California governor Arnold Schwarzenegger signed a law banning such sales in 2005 but it's never been enforced. Lower courts overturned it saying it's unconstitutional as it infringes on free speech. The Ninth District Court also said that there was no credible evidence that the violence in video games was dangerous for kids to be exposed to.
We talk to Jeffrey Rosen, who teaches at George Washington University Law School, who says that by taking up a case where the rulings have been consistent so far, the Supreme Court may be signaling an interest in adopting a contrary position, possibly consistent with the original law signed by Schwarzenegger. Rosen says that if that happens we can expect a ripple effect of new interpretations over what society deems is acceptable for kids to see and what is okay for adults.
We also talk to Michael Dorf, who teaches at Cornell University Law School. He says that when you look at where game technology is going, it's not hard to envision a future where the player is more immersed in the game. It's more like Avatar, less like Space Invaders. In that world, the experience of holding a gun, shooting it, killing someone, will be significantly more lifelike and much harder to feel detached from. Whatever the court decides in this case will be at least part of the legal framework that takes us all into that future.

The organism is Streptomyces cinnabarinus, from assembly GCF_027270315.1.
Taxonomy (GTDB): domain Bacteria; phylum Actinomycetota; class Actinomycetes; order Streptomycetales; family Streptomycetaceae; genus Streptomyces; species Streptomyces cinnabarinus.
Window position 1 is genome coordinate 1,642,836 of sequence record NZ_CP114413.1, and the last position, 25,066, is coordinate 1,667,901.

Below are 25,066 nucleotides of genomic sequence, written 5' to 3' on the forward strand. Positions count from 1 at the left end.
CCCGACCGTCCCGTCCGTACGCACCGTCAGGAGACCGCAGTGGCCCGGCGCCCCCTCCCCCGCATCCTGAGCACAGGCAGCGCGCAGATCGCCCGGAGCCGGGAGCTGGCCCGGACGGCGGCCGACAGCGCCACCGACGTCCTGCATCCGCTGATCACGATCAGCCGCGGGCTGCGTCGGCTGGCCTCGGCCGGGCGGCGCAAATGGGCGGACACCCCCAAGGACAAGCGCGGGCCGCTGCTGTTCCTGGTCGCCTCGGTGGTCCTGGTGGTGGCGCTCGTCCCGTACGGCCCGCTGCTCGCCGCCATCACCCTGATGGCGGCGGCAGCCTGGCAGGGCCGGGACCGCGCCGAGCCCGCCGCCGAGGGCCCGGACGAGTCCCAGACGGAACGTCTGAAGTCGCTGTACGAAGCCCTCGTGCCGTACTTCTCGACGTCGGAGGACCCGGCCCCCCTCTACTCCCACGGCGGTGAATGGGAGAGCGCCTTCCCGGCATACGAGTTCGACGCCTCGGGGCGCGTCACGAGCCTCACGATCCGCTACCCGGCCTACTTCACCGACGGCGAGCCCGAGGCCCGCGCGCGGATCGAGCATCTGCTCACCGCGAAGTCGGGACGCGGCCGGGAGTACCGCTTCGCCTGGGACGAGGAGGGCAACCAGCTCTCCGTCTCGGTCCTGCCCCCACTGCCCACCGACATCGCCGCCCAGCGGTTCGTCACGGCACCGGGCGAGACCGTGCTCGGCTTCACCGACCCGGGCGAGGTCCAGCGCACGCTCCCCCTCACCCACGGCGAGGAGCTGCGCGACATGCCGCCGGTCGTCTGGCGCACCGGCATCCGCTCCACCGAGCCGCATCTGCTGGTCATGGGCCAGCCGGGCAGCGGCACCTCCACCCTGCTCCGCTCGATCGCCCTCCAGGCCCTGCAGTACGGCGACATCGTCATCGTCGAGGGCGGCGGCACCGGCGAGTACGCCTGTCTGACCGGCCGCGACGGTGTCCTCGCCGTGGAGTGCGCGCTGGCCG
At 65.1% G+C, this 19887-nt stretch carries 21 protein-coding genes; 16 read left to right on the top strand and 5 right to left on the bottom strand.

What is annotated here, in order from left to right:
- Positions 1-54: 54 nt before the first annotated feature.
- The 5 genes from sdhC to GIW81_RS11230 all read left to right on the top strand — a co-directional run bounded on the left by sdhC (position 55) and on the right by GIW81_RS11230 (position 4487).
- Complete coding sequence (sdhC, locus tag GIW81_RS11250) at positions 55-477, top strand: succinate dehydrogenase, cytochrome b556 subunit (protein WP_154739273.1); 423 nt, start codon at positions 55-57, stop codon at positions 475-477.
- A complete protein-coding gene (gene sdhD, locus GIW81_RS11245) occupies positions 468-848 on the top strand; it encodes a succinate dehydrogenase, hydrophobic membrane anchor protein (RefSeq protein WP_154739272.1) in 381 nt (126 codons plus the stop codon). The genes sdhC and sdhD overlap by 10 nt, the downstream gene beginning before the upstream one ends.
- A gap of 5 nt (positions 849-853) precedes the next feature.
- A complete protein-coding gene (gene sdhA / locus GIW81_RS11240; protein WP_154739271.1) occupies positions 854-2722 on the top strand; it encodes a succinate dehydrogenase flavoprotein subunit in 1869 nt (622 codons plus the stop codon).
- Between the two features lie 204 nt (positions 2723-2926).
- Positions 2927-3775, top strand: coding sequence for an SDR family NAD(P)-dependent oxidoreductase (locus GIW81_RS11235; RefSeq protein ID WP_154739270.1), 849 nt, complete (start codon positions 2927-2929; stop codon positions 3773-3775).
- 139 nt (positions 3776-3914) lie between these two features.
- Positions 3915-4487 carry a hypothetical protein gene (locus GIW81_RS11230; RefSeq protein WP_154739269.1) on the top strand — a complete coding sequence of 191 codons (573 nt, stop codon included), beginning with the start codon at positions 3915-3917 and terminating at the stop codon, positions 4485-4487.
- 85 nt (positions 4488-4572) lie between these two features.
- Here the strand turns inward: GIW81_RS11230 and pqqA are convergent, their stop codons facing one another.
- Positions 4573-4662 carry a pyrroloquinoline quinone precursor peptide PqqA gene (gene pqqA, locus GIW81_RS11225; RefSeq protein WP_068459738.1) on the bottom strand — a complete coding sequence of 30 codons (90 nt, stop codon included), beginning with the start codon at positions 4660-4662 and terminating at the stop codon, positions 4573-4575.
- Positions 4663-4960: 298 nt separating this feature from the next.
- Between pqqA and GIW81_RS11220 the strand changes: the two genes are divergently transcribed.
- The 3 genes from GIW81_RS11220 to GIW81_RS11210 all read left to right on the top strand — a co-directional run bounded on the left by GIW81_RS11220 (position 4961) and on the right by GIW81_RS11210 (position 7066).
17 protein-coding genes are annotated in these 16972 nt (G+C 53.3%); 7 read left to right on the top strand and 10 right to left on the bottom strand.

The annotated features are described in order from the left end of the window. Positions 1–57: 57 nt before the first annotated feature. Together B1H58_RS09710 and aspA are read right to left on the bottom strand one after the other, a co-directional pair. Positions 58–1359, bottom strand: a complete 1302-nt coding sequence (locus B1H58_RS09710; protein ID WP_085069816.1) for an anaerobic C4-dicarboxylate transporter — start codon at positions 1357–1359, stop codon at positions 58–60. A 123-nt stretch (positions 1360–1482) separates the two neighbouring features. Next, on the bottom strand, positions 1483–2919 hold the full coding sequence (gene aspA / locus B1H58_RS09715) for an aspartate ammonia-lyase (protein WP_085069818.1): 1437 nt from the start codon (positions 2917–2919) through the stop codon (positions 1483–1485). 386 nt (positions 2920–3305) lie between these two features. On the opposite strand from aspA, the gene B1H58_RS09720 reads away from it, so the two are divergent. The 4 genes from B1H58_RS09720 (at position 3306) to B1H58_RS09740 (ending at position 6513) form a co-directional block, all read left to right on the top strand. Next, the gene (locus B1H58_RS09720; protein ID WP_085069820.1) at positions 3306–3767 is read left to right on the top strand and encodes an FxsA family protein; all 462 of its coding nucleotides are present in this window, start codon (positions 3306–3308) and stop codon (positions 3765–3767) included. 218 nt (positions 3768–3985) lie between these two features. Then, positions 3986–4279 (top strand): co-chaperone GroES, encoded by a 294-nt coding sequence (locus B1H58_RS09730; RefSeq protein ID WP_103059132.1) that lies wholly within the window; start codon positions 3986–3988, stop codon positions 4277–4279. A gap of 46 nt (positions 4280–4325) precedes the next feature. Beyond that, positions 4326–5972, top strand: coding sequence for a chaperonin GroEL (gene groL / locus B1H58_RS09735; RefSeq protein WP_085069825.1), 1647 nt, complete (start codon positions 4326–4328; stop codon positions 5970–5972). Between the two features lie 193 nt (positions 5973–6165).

Also in the show, and on a much lighter note, we get a preview of the Playbutton. It's a little pin you wear on your clothes, it has a headphone jack, and it plays one album worth of music. Just ten songs or so. It plays them in sequence and you can't program it. Think of it as the anti-iPod.